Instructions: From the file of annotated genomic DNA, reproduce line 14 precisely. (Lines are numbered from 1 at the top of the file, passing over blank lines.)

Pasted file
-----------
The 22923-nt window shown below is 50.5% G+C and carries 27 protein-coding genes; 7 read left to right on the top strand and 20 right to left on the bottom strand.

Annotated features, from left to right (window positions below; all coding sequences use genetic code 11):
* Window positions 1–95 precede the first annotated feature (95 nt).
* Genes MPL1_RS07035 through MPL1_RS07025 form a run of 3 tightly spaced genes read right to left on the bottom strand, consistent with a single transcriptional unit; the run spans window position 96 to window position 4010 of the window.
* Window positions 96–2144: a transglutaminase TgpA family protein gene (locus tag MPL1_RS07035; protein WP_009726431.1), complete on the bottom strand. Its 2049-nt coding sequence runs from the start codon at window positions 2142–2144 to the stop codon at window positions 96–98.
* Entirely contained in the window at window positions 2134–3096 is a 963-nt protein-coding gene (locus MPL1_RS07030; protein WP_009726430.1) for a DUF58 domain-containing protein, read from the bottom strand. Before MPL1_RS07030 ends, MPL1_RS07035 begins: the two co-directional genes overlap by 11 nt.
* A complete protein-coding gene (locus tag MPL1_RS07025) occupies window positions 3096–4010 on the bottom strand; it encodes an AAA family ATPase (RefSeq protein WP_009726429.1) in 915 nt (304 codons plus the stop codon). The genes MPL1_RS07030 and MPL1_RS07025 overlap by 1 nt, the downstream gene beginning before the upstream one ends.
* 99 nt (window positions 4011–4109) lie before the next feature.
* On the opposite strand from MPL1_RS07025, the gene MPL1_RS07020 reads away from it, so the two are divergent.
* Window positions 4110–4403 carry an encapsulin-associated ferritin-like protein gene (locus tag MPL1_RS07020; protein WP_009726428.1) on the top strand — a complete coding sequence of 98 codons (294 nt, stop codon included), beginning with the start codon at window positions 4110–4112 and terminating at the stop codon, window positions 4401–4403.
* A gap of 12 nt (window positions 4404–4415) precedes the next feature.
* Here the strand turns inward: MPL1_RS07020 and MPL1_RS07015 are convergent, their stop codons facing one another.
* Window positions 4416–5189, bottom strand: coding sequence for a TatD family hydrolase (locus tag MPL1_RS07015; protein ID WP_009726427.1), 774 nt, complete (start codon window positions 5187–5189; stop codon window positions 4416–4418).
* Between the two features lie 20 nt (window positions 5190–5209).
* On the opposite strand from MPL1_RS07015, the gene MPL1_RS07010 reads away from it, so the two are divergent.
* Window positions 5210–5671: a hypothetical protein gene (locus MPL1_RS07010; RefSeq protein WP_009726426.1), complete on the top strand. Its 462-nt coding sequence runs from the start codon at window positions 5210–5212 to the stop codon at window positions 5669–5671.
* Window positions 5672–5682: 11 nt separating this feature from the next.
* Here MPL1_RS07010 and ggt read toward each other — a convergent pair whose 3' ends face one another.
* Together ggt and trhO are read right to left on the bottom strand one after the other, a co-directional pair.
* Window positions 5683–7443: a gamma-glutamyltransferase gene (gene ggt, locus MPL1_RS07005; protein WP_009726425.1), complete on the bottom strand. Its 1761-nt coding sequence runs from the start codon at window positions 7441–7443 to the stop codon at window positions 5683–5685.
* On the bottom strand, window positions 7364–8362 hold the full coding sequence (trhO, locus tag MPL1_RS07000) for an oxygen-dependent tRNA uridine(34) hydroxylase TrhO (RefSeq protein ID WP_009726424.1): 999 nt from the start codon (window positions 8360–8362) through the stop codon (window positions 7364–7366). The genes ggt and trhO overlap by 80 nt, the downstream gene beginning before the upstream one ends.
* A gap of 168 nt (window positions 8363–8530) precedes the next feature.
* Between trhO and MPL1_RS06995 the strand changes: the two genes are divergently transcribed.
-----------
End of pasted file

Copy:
* Between the two features lie 20 nt (window positions 5190–5209).